Rising incomes, poor nutrition choices


Photo: Atholpady | Dreamstime.com

Photo: Atholpady | Dreamstime.com

Economic development in India has increased people’s incomes, but Indians are choosing to spend that money in ways that could end up hurting them by ruining their health. This is not an issue affecting any one or a few socioeconomic classes, but more to do with human nature and lack of knowledge. Few people realize the effect that sugar and processed fat have on the human body.

The latest estimates by the Federation of Indian Chambers of Commerce and Industry (FICCI) show that Indians are consuming much less protein than they did 20 years ago. On the other hand, consumption of oil and fat has gone up. What’s more, the urban poor are not getting enough energy to sustain their health.

Here is why this matters. According to the Indian National Science Academy (INSA), it costs 27 times more to tackle the effects of poor nutrition than to prevent it. That is tax money and people’s savings that could be used for other purposes. That is a road not getting fixed or a school not getting built. So while the economy is growing, in the long run, India may still end up falling behind.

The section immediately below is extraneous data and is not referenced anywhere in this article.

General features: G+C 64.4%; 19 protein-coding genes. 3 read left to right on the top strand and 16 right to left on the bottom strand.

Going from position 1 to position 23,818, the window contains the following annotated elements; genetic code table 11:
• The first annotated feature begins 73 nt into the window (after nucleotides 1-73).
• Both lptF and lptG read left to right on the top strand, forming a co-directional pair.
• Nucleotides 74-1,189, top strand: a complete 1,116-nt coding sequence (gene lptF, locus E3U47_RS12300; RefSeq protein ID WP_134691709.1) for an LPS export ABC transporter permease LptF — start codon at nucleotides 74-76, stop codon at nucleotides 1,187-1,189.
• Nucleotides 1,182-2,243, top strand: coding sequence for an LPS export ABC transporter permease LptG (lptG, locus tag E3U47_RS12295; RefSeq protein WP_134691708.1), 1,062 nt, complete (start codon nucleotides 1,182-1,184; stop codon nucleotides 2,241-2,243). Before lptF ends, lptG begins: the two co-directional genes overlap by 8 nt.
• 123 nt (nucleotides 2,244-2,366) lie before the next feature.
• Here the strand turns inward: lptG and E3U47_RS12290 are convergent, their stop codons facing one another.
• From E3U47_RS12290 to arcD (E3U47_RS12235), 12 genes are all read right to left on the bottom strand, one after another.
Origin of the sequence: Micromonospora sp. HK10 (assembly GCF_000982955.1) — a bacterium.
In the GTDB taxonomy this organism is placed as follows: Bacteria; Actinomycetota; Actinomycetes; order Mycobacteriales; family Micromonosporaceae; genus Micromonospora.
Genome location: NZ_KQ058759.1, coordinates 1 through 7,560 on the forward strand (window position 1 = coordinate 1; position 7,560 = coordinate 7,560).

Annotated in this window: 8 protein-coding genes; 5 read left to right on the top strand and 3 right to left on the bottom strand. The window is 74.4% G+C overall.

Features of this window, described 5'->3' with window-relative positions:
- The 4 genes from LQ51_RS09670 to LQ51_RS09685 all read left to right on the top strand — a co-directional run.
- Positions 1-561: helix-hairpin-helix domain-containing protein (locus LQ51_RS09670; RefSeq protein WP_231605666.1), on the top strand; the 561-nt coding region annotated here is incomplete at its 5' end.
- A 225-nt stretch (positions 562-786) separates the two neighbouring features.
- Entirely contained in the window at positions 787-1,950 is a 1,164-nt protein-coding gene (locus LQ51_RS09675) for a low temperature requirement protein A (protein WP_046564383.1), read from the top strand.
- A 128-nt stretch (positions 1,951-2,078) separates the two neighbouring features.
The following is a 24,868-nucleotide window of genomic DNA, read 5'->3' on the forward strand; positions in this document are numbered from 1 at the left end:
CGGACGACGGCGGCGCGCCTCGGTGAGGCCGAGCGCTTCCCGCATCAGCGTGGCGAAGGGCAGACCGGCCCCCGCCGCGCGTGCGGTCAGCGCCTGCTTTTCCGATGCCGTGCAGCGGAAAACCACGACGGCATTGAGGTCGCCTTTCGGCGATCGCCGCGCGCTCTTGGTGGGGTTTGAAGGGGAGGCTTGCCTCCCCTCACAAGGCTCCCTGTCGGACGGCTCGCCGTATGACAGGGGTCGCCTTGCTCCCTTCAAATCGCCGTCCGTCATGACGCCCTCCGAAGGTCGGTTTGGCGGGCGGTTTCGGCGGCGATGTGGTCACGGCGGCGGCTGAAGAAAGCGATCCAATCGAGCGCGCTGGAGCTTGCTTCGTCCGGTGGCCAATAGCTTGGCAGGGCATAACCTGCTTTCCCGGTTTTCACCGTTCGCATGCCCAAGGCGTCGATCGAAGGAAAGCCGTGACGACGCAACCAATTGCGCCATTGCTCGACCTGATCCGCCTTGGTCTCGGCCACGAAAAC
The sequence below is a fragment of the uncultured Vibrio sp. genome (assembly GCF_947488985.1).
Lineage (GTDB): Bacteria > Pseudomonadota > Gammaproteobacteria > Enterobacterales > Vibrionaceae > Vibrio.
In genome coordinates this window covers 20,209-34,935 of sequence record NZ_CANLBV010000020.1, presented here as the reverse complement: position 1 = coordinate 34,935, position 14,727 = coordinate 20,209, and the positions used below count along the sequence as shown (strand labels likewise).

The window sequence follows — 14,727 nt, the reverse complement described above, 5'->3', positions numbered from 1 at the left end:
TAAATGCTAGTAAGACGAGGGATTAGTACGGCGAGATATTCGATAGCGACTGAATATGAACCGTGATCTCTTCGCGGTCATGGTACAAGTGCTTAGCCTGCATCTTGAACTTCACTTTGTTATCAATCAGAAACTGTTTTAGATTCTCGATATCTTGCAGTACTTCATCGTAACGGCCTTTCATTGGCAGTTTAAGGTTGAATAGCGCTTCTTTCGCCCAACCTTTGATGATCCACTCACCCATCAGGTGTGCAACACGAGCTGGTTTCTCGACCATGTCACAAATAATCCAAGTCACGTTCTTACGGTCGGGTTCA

According to the FICCI estimates, as reported by the Times of India, the nutrition gap between the rich and the poor has become drastic in the urban population. The most well-off people consume about 2,518 kcal every day, while those who are least well-off consume less than 1,679 kcal per day, far below the government-recommended 2,400 kcal needed to thrive.

In fact, the average protein intake has dipped by about 6-10% over the past two decades, and about 80% of the rural population and 70% of people living in urban areas don’t get their recommended daily calories.

Daily protein intake

 1993-942011-12
Rural60.2g56.5g
Urban57.2g55.7g

Daily oil and fat consumption

 1993-942011-12
Rural31g42g
Urban42g52.5g

Snack food and beverages as percent of overall consumption

 1993-942011-12
Rural2%7%
Urban5.6%9%

The percentage of food items such as egg, dairy products, fruits and vegetables, and meat and fish in a person’s diet went from around 9% in 1993-94 to about 9.6% in 2011-12, which is a modest gain. On the other hand, the consumption of snack food items, such as chips, biscuits and other snacks, plus hot and cold beverages, made quite a large leap.

Share your thoughts, leave a comment below. Please like FamiLife’s page on Facebook so that you get all our articles and others may find us.

Leave a comment

Your email address will not be published.

This site uses Akismet to reduce spam. Learn how your comment data is processed.